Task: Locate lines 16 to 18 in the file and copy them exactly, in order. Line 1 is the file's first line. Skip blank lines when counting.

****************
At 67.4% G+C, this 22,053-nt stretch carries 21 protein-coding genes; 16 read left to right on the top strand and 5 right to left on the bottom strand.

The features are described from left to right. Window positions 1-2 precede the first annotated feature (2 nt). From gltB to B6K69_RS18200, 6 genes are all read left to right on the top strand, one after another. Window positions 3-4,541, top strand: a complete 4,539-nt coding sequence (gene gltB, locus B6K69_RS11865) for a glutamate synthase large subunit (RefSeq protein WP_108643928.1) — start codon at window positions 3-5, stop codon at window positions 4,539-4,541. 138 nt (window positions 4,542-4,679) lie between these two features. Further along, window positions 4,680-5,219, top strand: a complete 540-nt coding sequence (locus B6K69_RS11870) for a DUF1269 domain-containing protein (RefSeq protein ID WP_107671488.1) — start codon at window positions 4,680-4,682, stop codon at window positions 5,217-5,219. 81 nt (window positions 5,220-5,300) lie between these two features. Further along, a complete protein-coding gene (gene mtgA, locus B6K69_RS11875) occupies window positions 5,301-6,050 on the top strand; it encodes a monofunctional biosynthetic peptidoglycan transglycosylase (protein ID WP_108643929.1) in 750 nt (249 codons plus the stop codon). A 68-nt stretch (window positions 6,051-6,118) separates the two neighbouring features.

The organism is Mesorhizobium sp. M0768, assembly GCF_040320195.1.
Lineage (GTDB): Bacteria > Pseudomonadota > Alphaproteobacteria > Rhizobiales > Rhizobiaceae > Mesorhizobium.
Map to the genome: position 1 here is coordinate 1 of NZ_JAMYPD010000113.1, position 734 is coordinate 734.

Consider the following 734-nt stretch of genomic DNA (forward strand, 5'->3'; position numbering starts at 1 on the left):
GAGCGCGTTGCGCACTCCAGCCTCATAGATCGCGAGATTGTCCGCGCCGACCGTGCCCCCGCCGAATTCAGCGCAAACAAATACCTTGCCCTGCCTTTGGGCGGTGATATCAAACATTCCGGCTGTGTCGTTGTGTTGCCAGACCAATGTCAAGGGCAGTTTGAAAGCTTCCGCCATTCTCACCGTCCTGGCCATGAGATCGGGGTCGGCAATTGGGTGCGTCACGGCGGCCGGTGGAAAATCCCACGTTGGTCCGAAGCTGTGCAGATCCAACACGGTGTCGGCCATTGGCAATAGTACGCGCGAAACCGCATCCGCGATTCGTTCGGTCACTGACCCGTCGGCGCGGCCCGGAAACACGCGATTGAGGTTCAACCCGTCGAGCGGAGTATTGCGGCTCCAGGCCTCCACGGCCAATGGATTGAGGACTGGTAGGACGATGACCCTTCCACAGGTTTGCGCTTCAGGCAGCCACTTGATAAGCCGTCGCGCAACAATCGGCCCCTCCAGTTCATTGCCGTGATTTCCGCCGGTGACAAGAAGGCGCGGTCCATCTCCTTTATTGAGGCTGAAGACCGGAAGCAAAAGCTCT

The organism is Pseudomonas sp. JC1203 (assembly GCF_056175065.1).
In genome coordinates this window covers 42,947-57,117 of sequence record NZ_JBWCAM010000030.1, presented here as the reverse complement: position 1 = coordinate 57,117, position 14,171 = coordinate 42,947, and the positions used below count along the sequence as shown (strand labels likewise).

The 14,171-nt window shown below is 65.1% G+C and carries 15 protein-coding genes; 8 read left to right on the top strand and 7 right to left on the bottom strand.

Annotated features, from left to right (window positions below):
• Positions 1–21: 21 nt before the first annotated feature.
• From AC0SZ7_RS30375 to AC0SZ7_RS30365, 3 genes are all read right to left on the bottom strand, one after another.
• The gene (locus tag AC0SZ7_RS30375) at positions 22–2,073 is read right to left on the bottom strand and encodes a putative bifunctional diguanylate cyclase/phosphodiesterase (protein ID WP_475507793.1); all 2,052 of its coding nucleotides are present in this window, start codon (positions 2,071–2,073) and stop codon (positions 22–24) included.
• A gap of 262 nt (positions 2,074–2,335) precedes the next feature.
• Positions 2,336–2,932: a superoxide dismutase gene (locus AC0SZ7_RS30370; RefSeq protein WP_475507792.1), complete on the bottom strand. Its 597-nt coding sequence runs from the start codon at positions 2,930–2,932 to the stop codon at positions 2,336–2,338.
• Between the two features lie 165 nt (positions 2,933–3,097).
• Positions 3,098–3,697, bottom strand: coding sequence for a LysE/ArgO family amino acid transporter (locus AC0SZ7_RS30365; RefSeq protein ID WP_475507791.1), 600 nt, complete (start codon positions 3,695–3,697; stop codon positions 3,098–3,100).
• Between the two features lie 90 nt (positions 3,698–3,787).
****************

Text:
• Positions 2,336–2,932: a superoxide dismutase gene (locus AC0SZ7_RS30370; RefSeq protein WP_475507792.1), complete on the bottom strand. Its 597-nt coding sequence runs from the start codon at positions 2,930–2,932 to the stop codon at positions 2,336–2,338.
• Between the two features lie 165 nt (positions 2,933–3,097).
• Positions 3,098–3,697, bottom strand: coding sequence for a LysE/ArgO family amino acid transporter (locus AC0SZ7_RS30365; RefSeq protein ID WP_475507791.1), 600 nt, complete (start codon positions 3,695–3,697; stop codon positions 3,098–3,100).